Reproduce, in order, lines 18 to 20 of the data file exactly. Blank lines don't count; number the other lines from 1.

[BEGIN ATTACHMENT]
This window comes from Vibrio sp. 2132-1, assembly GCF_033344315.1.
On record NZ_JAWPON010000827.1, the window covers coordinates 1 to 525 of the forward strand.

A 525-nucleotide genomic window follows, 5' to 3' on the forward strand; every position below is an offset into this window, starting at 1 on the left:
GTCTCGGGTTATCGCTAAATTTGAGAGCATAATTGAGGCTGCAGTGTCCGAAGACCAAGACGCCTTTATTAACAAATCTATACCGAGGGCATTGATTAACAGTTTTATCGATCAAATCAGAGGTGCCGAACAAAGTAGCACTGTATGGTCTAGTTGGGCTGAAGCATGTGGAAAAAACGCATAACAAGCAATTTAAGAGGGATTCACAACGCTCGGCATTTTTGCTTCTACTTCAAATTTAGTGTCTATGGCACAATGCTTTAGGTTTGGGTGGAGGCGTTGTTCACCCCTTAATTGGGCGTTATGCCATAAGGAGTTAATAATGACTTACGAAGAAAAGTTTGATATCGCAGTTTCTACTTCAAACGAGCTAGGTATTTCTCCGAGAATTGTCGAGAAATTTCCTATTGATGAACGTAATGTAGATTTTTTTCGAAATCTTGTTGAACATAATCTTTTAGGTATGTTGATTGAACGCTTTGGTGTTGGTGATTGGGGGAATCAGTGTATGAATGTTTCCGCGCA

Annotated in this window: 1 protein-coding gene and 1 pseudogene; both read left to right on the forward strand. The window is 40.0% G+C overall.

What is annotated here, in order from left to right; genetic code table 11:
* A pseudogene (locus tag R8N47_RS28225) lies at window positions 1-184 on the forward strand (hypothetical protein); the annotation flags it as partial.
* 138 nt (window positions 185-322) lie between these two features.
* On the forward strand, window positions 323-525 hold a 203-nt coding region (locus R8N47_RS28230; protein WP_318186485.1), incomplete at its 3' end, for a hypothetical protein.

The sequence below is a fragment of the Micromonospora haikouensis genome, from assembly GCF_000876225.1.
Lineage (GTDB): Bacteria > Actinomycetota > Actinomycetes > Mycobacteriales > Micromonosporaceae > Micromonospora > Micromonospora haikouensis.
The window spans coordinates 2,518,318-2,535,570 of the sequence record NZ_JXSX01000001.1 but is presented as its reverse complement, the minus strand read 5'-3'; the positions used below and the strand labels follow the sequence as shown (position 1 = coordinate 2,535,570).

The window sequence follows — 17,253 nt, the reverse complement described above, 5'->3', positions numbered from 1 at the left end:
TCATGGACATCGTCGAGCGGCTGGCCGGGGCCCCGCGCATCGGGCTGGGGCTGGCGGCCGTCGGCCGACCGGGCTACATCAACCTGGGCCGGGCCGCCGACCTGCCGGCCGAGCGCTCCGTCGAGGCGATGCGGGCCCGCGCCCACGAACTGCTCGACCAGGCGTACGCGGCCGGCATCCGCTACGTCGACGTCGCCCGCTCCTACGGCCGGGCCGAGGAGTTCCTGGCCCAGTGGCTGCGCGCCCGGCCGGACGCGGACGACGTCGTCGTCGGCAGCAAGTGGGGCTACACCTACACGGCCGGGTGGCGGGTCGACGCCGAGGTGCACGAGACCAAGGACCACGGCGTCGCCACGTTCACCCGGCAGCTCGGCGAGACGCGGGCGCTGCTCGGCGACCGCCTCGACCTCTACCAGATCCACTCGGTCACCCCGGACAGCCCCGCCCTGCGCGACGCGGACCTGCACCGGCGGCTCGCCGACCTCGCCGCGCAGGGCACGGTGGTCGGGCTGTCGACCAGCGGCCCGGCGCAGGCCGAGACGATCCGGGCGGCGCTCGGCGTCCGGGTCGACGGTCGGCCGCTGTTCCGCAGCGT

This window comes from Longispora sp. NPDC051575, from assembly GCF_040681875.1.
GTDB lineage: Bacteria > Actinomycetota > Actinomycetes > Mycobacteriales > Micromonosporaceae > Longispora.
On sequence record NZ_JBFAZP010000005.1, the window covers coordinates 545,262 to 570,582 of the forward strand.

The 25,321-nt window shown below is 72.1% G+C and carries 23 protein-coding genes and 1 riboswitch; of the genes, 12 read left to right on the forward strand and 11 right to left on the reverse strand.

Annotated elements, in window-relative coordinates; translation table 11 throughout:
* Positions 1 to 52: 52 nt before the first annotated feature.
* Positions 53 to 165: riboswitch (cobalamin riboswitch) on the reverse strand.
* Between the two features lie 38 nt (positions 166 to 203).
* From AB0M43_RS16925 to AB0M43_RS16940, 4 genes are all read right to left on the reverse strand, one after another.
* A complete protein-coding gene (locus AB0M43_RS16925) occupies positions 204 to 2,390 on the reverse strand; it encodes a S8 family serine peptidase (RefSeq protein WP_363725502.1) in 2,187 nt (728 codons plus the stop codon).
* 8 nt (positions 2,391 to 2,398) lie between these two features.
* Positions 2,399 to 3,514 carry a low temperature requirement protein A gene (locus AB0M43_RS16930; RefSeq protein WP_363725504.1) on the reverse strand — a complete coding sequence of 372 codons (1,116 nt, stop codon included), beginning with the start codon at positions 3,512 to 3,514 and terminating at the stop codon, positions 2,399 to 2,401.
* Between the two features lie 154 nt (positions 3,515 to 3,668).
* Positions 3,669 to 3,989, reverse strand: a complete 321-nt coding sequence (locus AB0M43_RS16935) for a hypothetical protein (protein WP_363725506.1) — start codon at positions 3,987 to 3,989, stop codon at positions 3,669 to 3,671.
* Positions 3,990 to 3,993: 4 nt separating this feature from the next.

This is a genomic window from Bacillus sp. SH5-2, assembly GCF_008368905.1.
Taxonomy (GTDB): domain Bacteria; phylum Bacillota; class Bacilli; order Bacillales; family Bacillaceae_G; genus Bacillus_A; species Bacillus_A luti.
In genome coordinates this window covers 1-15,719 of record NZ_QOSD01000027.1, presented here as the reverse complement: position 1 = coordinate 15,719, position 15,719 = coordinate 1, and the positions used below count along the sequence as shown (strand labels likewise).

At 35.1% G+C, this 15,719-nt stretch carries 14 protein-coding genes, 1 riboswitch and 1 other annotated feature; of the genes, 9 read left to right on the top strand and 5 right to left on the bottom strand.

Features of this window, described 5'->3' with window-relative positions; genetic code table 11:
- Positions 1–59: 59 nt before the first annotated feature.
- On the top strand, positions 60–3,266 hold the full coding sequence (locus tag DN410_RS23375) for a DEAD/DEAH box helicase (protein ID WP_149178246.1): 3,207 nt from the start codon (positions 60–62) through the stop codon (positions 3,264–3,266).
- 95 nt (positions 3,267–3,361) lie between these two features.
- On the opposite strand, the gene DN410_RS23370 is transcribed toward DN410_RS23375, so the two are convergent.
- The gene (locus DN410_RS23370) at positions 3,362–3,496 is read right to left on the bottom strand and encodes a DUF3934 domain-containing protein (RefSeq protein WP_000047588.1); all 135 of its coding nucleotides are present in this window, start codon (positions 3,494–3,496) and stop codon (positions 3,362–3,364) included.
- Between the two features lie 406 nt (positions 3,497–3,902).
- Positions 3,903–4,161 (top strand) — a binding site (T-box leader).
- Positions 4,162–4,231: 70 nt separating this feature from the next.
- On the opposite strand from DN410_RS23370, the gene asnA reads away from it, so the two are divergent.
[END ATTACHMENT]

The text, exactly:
The 25,321-nt window shown below is 72.1% G+C and carries 23 protein-coding genes and 1 riboswitch; of the genes, 12 read left to right on the forward strand and 11 right to left on the reverse strand.

Annotated elements, in window-relative coordinates; translation table 11 throughout:
* Positions 1 to 52: 52 nt before the first annotated feature.